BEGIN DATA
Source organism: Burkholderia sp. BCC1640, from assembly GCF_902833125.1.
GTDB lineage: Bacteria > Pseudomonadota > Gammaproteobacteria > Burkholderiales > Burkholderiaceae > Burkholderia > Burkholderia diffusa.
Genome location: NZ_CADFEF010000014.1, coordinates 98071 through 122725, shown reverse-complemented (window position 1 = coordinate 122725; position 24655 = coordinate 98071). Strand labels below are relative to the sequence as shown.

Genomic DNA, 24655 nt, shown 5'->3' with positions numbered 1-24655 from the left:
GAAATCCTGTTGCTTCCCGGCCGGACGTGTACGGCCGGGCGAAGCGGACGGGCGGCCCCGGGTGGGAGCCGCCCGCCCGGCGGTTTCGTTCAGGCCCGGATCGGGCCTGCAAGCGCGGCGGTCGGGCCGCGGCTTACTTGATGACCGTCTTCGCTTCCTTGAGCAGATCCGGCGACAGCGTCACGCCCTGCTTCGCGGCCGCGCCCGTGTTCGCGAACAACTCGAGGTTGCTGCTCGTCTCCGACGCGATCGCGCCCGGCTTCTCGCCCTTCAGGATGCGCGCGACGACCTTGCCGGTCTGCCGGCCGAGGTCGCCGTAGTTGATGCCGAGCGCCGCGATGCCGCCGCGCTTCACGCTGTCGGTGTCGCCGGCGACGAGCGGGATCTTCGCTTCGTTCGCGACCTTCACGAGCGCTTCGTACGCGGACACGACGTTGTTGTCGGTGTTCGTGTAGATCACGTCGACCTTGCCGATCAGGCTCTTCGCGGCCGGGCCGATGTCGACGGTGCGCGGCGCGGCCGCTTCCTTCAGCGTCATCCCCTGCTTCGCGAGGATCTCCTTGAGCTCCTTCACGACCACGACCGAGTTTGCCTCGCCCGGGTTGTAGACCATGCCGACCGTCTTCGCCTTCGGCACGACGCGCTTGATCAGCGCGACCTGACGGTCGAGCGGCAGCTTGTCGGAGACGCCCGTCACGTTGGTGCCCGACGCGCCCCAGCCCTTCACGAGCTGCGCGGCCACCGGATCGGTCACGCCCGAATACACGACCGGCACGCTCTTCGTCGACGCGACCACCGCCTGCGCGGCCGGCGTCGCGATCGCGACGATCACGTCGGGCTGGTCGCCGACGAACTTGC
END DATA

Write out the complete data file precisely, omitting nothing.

Source organism: Burkholderia sp. BCC1640, from assembly GCF_902833125.1.
GTDB lineage: Bacteria > Pseudomonadota > Gammaproteobacteria > Burkholderiales > Burkholderiaceae > Burkholderia > Burkholderia diffusa.
Genome location: NZ_CADFEF010000014.1, coordinates 98071 through 122725, shown reverse-complemented (window position 1 = coordinate 122725; position 24655 = coordinate 98071). Strand labels below are relative to the sequence as shown.

Genomic DNA, 24655 nt, shown 5'->3' with positions numbered 1-24655 from the left:
GAAATCCTGTTGCTTCCCGGCCGGACGTGTACGGCCGGGCGAAGCGGACGGGCGGCCCCGGGTGGGAGCCGCCCGCCCGGCGGTTTCGTTCAGGCCCGGATCGGGCCTGCAAGCGCGGCGGTCGGGCCGCGGCTTACTTGATGACCGTCTTCGCTTCCTTGAGCAGATCCGGCGACAGCGTCACGCCCTGCTTCGCGGCCGCGCCCGTGTTCGCGAACAACTCGAGGTTGCTGCTCGTCTCCGACGCGATCGCGCCCGGCTTCTCGCCCTTCAGGATGCGCGCGACGACCTTGCCGGTCTGCCGGCCGAGGTCGCCGTAGTTGATGCCGAGCGCCGCGATGCCGCCGCGCTTCACGCTGTCGGTGTCGCCGGCGACGAGCGGGATCTTCGCTTCGTTCGCGACCTTCACGAGCGCTTCGTACGCGGACACGACGTTGTTGTCGGTGTTCGTGTAGATCACGTCGACCTTGCCGATCAGGCTCTTCGCGGCCGGGCCGATGTCGACGGTGCGCGGCGCGGCCGCTTCCTTCAGCGTCATCCCCTGCTTCGCGAGGATCTCCTTGAGCTCCTTCACGACCACGACCGAGTTTGCCTCGCCCGGGTTGTAGACCATGCCGACCGTCTTCGCCTTCGGCACGACGCGCTTGATCAGCGCGACCTGACGGTCGAGCGGCAGCTTGTCGGAGACGCCCGTCACGTTGGTGCCCGACGCGCCCCAGCCCTTCACGAGCTGCGCGGCCACCGGATCGGTCACGCCCGAATACACGACCGGCACGCTCTTCGTCGACGCGACCACCGCCTGCGCGGCCGGCGTCGCGATCGCGACGATCACGTCGGGCTGGTCGCCGACGAACTTGC